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Academic Survival is the objective of a student, as well as, a faculty or an educational administrator. It needs to be acknowledged that ‘If we keep notes-we are

kept in notes’.  EklavyaParv

When we conceptualize the Concept of Note Taking, there comes a significant challenge. We encounter it from the side of the one whom we listen or read. Yes, a major challenge in taking notes is the variation in lecturing/teaching styles of lecturers or instructors.

Some have the virtue of being well organised; some are ‘story-tellers’ who leave it to the patience of the students to determine the significance and conclusion.

Some of them wander at random levels of explanations. It is important to understand and determine the communication style of the speaker. A close eye on the methodology of the lecture will help in unveiling important ideas. This will guide us in determining what information should be included in notes taken during a lecture.

“Effective note-taking takes practice, and even the very best students may lose track in a discussion or become confused about the objectives in a lesson. Don't become discouraged. Remember that the more you think about the lecture—i.e., listen actively and take good notes—the more you will understand. It is what you actually do with the ideas presented in class—or those generated in your thoughts through listening, reading and thinking—that are critical to your understanding and retaining the material.”

Through a comprehensive (EklavyaParv) observation, a few categories of ‘Note Takers’ can be discussed as under:

  • The Difficult Note Takers: (Hard Nuts to Crack) ‘Few Phrases Writers’ who take the ‘Minimalist’ approach and note down the highlighted points only. They fall for the Figures and Facts; rest is left to the ‘normal learners’.
  • Half Cooked Category Note Takers: They take Partial Notes and are termed as the Selective Note Takers as the content is at their mercy when they decide to make notes for a certain part of the work.
  • The Saint Category Note Takers: They take everything as a gospel truth and jot down everything and anything. We see such attentive attendants everywhere and sometimes wonder on the Heard-Processed without Observation-Noted mechanism. There is nothing wrong, but it remains a shabby scheme in this age of smartness.
  • The Super-Self Note Takers: Reflection Based Notes come in this category. It is the ‘creative afterthought’ they give to review and enhance their notes. It is possible that the notes are hardly based on the prescribed text or the lecture. The Reflective Note Takers whose notes are only ‘slackly’ based on the text, very often deviate widely into the realm of their own thoughts. Such intellectually productive reactions to the text/lecture are good, but the big idea from the text itself must be captured.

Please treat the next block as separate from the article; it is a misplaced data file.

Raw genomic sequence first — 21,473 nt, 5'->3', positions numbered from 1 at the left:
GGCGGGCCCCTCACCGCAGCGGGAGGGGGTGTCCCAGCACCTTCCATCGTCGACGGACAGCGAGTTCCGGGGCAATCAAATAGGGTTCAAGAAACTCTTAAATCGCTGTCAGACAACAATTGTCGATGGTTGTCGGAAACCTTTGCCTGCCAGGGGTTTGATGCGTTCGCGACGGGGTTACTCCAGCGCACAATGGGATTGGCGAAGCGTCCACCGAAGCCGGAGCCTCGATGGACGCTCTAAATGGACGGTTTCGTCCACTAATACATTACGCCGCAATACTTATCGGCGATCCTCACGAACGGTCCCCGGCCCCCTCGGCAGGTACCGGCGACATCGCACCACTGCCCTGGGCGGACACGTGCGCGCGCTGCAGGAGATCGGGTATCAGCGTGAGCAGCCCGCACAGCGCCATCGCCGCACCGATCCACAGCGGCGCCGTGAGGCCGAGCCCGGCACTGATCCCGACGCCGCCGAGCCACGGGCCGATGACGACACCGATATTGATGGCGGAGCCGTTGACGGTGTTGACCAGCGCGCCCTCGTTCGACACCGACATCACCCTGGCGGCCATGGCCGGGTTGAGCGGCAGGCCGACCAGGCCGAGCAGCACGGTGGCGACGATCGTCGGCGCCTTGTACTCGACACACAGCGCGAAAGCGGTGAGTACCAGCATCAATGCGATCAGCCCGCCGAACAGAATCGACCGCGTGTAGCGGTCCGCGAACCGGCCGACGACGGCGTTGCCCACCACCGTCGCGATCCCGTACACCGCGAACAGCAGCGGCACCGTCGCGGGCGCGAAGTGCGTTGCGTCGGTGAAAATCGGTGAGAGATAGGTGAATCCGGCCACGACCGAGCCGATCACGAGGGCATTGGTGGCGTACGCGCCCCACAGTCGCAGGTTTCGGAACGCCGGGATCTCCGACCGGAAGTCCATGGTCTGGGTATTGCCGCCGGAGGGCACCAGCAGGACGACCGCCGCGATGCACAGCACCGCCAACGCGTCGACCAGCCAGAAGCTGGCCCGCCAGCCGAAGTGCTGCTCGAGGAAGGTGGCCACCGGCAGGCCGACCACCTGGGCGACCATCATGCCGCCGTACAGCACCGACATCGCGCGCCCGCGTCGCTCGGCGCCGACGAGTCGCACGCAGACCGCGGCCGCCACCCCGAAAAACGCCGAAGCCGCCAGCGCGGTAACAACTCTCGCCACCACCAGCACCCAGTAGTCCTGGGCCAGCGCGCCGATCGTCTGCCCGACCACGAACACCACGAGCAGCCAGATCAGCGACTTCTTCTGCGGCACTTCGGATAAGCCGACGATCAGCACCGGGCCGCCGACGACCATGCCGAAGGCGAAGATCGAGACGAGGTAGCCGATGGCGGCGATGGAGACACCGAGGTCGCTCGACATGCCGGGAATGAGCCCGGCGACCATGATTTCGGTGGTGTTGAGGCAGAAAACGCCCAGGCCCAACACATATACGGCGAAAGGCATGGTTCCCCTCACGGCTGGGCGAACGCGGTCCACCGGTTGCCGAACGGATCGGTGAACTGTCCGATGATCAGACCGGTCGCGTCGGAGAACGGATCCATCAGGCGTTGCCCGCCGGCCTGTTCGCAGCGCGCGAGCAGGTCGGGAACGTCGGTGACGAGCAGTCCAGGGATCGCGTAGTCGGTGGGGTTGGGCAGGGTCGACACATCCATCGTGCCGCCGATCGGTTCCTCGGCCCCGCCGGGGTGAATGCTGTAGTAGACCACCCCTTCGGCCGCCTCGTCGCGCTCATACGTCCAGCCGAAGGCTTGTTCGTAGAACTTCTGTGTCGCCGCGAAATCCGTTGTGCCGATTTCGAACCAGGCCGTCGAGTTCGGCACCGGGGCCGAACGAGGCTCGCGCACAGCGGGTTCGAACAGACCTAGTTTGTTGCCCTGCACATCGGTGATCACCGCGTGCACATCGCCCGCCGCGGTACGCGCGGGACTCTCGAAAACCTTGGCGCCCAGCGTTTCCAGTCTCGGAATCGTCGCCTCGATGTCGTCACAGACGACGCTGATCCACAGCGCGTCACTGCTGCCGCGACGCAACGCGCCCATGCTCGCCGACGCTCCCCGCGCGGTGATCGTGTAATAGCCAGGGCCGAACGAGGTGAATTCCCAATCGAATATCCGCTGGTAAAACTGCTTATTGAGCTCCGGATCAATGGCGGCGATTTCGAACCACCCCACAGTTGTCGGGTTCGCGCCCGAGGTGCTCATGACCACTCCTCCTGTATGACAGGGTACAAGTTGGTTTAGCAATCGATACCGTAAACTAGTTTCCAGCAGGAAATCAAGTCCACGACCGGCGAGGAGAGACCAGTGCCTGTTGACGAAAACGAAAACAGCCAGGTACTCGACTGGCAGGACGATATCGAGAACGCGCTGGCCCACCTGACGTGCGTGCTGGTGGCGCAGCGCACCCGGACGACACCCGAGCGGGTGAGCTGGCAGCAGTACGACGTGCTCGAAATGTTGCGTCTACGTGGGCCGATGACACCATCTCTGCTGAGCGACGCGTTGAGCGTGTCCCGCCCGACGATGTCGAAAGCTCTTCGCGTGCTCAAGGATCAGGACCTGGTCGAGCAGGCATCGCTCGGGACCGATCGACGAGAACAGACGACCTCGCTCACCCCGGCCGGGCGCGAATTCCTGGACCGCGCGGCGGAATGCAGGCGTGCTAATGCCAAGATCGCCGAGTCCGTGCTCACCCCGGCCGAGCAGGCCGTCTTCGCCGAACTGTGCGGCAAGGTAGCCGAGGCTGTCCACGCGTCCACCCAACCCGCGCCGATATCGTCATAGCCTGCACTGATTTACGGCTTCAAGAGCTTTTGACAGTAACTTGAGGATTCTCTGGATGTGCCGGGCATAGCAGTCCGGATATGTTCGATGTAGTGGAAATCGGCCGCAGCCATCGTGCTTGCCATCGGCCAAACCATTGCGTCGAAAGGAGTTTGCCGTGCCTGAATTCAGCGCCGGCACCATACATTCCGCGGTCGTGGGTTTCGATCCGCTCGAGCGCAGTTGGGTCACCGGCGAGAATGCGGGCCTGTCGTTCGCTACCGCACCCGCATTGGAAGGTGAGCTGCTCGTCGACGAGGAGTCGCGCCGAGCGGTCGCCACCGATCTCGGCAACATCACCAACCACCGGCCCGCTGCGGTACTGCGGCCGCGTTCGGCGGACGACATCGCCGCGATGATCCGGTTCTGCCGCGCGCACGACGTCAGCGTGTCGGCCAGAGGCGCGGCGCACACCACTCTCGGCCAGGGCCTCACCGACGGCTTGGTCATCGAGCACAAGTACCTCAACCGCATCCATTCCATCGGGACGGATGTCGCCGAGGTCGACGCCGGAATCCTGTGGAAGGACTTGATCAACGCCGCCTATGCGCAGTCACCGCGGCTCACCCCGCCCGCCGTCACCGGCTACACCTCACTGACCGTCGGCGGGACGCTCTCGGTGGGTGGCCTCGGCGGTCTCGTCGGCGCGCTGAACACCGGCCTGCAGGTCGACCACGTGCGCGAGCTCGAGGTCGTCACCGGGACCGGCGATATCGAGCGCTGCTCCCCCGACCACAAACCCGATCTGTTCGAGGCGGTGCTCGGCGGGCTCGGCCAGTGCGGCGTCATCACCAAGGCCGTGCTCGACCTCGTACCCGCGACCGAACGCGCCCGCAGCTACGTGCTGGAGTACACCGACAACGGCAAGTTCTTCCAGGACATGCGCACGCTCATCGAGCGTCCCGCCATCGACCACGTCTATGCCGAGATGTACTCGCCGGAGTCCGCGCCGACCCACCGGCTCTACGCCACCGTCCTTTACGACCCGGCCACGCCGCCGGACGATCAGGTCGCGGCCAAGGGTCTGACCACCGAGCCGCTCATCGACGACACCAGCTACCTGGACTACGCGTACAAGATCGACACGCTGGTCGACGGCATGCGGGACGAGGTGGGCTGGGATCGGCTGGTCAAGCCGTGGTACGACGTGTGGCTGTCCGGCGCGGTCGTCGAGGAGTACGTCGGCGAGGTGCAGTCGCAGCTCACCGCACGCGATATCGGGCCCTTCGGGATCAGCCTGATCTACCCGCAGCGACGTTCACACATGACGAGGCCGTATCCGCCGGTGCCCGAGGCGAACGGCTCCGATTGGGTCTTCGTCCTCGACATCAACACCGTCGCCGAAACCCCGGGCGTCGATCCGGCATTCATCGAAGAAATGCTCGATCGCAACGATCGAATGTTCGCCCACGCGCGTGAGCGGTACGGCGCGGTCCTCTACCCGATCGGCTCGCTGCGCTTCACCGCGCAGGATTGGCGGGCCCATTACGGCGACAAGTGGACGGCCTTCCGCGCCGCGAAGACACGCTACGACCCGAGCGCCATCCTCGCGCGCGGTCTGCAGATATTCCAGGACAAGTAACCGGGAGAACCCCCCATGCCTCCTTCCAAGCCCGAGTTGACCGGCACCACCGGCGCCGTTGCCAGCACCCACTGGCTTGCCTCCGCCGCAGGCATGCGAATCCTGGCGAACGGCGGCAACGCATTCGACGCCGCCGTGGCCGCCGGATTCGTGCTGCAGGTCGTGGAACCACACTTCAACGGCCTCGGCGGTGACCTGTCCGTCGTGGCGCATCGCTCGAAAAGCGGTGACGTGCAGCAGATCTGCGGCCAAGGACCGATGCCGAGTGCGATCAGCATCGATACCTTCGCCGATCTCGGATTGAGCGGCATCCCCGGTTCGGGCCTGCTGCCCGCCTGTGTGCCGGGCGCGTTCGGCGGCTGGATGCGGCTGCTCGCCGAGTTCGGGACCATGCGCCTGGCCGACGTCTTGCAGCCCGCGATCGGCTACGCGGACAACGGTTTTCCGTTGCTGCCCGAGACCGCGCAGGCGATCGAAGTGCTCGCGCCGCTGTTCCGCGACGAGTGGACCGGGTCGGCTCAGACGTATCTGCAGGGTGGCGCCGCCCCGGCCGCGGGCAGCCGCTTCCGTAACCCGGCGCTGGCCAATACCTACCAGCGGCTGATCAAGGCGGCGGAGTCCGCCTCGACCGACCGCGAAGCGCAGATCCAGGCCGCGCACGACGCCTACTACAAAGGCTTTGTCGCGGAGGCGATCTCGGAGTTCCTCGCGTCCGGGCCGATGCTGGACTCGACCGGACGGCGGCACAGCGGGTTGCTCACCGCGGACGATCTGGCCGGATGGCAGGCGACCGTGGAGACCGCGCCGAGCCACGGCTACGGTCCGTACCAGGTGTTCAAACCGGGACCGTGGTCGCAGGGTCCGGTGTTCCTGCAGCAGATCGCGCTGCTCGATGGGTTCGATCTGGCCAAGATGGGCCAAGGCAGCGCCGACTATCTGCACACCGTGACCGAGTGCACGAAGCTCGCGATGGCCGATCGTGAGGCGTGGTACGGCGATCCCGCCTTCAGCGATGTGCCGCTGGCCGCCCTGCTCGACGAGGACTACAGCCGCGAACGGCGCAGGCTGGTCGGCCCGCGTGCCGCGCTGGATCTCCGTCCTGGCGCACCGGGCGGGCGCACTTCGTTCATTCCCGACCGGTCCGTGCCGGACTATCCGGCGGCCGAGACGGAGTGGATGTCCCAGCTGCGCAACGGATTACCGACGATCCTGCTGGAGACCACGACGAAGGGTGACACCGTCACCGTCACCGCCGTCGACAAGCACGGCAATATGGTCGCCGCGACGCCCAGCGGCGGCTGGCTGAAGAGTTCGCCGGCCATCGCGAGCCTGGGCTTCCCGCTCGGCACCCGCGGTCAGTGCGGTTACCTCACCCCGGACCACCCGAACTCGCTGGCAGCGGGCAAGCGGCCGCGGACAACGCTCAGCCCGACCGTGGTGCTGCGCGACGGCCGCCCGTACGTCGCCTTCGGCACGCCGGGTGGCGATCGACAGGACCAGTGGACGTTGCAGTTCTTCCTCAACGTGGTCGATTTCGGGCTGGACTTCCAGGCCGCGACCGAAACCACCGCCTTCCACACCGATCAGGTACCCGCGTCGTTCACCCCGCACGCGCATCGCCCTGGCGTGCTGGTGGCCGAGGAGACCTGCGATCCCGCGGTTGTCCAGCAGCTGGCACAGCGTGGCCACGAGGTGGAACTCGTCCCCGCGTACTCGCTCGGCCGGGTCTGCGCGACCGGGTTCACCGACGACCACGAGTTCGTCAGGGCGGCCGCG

• The Concerned Note-Taker- YOU: Let’s derive a blend of all the above categories with all the goodness adopted and removing all the unfitting requisites. ‘You Category Note Taker’ makes it a rule to get a prior update on the topic to be lectured upon. Rather than piling on the desk, ‘You’ keeps sufficient tools, sits at a suitable place and manages to take note of the following:

Note It Down if the Lecturer/Instructor:

  • Repeats a term or definition
  • Writes a word or phrase on the board
  • Highlights it with underlining or a different colour
  • Points or Gestures towards the mentioned content
  • Changes Tone or pitch of the voice
  • Specially mentions a text or reference book
  • Places questions to the audience to test Previous Knowledge
  • Gives an example
  • Slows down to shift to another aspect or to attract attention
  • Uses introductory terms/phrases to precede an important idea in the lecture

Have a Look at the Following Suggestions by Stanford University Experts:

StanfordFinaltoText

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About the Author
Author: Parveen Sharma
Skill Development Facilitator
Note Taking
EklavyaParv is the Life Long Learning Mission with the belief that "You Create YourSelf!" Working on the motivational trilogy of Enhance-Empower-Encourage, we share learning contents on Communication Skills, Educational Technology, Skill Development and Insights about Education, Life and Learning. These resources are under the philosophy of Open Educational Resources (OERs). Parveen Kumar Sharma believes in being a Teacher who has been teaching Communication Skills for more than a decade to students from K-12 to HigherEd. Academic Intervention and Skill Development are the passions he works for. Currently, he is an Assistant Professor at MM (Deemed to be) University, Mullana, Ambala (Haryana) INDIA

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